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Web site Developer I Advertising and marketing I Social Media Advertising and marketing I Content material Creators I Branding Creators I Administration I System Answer@helps selector()

Web site Developer I Advertising and marketing I Social Media Advertising and marketing I Content material Creators I Branding Creators I Administration I System Answer@helps selector()

Web site Developer I Advertising and marketing I Social Media Advertising and marketing I Content material Creators I Branding Creators I Administration I System Answer

I didn’t understand the assist for @helps figuring out selector assist was so good! I often consider @helps as a method to take a look at for property: worth pair assist. However with the selector() operate, we will take a look at for selector assist as nicely. It appears like this:

@helps selector(:nth-child(1 of .foo)) {

}

You simply drop the selector proper between the parens and that’s what it assessments for.

That selector above is a fairly good take a look at, really. It’s a “selector record argument” that works for the :nth-child ‘n’ associates selectors. As I write, it’s solely supported in Safari.

So let’s say your splendid state of affairs is that the browser helps this selector. Right here’s an instance. that with <ol> and <ul> the one legitimate youngster ingredient is <li>. But additionally say this record wants separators, so that you (and I’m not saying it is a nice concept) did this type of factor:

<ul>
  <li class="list-item">Listing merchandise</li>
  <li class="list-item">Listing merchandise</li>
  <li class="separator"></li>
  /* ... */
</ul>

Then you definately additionally need to zebra-stripe the record. And, in order for you zebra striping, that you must choose each different .list-item, ignoring the .separator. So…

li:nth-child(odd of .list-item) {
  background: lightgoldenrodyellow;
}

However solely Safari helps that… so you are able to do:

@helps selector(:nth-child(1 of .foo)) {
  li:nth-child(odd of .list-item) {
    background: lightgoldenrodyellow;
  }
}

In case you didn’t care what the fallback was, you wouldn’t even need to hassle with the @helps in any respect. However say you do care concerning the fallback. Maybe within the supported state of affairs, the zebra striping does the heavy lifting of the UX you might be capturing for, so all you want for the seperator is a little bit of house. However for non-supporting browsers, you’ll want one thing beefier since you don’t have the zebra striping.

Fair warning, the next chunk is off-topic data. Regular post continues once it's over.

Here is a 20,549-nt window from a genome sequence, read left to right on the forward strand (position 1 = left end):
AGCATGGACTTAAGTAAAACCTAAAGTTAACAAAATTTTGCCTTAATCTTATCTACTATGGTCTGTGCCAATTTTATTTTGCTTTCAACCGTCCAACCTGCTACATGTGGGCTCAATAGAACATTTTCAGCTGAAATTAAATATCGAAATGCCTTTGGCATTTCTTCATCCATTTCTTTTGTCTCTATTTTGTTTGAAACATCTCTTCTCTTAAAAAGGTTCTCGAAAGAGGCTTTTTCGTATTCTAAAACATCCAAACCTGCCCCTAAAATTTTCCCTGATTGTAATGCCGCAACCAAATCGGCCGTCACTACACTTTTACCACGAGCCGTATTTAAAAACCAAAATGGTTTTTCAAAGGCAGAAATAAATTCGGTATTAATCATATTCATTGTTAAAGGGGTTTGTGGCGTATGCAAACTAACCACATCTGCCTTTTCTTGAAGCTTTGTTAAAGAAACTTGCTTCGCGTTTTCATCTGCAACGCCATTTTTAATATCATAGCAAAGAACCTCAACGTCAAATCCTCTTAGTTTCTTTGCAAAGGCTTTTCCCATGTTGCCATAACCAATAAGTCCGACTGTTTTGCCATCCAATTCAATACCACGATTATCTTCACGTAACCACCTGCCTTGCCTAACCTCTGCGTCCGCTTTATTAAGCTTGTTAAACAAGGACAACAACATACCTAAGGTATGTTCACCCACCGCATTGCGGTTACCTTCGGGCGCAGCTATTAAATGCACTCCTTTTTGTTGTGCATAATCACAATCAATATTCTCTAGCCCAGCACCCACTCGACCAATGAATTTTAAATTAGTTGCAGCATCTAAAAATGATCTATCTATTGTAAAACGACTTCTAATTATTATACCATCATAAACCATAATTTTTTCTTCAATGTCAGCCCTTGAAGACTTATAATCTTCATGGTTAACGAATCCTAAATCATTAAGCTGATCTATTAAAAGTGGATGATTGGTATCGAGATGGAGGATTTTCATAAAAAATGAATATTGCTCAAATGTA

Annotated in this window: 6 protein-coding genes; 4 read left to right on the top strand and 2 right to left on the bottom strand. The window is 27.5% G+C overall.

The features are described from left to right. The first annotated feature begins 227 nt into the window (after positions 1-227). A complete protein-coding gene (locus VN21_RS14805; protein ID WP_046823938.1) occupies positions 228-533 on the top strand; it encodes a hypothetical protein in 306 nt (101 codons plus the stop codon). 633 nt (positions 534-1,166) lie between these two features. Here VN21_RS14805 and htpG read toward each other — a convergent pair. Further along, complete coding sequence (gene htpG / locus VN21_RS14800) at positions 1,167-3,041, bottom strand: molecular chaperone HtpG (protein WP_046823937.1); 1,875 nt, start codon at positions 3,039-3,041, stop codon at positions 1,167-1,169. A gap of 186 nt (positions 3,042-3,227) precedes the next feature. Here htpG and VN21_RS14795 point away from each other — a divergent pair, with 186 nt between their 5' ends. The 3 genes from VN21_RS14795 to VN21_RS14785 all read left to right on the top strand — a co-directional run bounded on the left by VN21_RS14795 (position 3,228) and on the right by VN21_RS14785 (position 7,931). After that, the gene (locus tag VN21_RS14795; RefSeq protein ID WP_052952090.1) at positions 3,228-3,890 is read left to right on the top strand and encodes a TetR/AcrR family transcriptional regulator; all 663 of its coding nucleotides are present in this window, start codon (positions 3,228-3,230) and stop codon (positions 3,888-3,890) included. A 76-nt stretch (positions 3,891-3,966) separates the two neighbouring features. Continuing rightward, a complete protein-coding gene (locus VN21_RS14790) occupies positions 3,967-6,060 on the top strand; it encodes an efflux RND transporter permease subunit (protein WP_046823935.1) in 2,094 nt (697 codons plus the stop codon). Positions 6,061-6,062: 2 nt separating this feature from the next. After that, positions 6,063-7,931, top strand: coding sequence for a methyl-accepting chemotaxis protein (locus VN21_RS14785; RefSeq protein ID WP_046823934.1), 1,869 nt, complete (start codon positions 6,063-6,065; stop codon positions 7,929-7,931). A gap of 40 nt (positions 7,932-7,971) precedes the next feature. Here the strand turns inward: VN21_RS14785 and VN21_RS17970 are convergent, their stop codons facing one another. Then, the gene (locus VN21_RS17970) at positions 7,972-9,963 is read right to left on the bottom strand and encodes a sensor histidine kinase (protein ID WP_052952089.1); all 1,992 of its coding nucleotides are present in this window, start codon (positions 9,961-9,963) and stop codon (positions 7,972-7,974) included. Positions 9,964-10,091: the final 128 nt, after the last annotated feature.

So now you may model each conditions:

@helps selector(:nth-child(1 of .foo)) {
  li {
    padding: 0.25em;
  }
  li:nth-child(odd of .list-item) {
    background: lightgoldenrodyellow;
  }
  li.separator {
    list-style: none;
    margin: 0.25em 0;
  }
}
@helps not selector(:nth-child(1 of .foo)) {
  li.separator {
    top: 1px;
    list-style: none;
    border-top: 1px dashed purple;
    margin: 0.25em 0;
  }
}

If we get the @when syntax, then we will write it somewhat cleaner:

/* Possibly? */
@when helps(selector(:nth-child(1 of .foo))) {

} @else {

}

Anyway. The top result’s…

Supported
Not Supported

There’s a JavaScript API for testing assist as nicely. I wasn’t positive if this might really work, but it surely seems to! This fails in Chrome and passes in Safari as I write:

CSS.helps("selector(:nth-child(1 of .foo))")

Whereas I used to be placing this collectively, I used to be considering… hmmmmmmm — what CSS selectors are on the market which have bizarre cross-browser assist? It’s actually not that many. And even of people who do have bizarre cross-browser assist, considering of the variety of use-cases the place you care to truly wrap it in an @helps (moderately than simply let it fail) is pretty few.

The ::marker pseudo-element would have been an awesome one, but it surely’s fairly nicely supported now. I used to be considering the case-insensitive attribute selector, like [href$="pdf" i], would have been a great one, however nope, additionally nicely supported. Identical take care of the comma-separated :not(a, .b, [c]). Possibly one thing like :fullscreen / :-webkit-full-screen can be fascinating and helpful as a result of it’s uniquely not supported in iOS Safari?


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